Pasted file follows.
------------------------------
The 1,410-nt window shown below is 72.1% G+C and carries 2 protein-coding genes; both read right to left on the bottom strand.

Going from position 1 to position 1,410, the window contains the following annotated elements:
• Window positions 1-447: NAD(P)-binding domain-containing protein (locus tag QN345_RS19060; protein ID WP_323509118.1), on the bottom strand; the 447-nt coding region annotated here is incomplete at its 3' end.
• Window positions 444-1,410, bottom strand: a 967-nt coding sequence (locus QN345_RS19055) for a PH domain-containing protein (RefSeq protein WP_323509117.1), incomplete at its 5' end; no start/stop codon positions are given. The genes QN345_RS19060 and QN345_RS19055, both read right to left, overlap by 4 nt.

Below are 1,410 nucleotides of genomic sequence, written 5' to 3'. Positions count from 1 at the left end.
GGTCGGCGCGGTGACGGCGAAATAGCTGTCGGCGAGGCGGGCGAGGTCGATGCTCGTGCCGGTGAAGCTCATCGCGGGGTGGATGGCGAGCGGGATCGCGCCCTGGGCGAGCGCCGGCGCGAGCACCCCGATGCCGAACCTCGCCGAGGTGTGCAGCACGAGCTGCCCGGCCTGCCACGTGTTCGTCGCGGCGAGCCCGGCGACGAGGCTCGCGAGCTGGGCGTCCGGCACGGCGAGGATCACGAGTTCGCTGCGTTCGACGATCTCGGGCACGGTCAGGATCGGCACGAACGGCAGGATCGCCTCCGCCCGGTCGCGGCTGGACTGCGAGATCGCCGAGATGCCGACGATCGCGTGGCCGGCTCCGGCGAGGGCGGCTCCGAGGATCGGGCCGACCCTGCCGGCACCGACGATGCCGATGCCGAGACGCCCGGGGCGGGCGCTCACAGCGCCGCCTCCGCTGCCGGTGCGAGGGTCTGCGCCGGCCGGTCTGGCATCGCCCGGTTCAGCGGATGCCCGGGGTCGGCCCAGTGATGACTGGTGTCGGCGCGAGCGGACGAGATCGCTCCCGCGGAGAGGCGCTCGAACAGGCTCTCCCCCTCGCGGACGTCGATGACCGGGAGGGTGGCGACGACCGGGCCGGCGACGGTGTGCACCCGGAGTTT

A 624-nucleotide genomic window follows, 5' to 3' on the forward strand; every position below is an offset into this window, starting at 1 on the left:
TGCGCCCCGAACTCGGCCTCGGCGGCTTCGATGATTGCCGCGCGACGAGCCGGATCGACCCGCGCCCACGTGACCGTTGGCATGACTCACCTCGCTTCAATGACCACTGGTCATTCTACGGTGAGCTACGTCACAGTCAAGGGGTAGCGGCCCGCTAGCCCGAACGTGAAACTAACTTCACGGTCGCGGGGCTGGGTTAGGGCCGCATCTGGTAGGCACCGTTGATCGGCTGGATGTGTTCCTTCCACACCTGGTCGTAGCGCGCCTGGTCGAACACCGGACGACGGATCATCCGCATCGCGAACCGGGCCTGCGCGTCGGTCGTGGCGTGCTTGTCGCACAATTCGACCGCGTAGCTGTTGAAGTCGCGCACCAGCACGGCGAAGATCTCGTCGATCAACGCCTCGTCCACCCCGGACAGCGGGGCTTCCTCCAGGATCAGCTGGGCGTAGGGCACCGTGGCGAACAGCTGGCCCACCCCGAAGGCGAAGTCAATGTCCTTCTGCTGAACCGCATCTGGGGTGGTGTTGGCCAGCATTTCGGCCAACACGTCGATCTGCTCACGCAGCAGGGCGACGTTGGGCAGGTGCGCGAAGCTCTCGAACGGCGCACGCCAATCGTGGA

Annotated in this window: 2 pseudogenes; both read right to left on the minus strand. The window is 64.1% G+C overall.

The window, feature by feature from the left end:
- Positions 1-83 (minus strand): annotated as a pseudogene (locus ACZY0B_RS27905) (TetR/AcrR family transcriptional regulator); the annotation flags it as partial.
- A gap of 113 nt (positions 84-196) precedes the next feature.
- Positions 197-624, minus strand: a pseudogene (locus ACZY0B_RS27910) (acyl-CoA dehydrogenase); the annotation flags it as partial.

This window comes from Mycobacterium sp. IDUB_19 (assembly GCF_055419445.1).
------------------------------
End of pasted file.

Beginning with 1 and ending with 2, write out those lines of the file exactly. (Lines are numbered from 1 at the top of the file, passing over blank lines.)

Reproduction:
The 1,410-nt window shown below is 72.1% G+C and carries 2 protein-coding genes; both read right to left on the bottom strand.

Going from position 1 to position 1,410, the window contains the following annotated elements: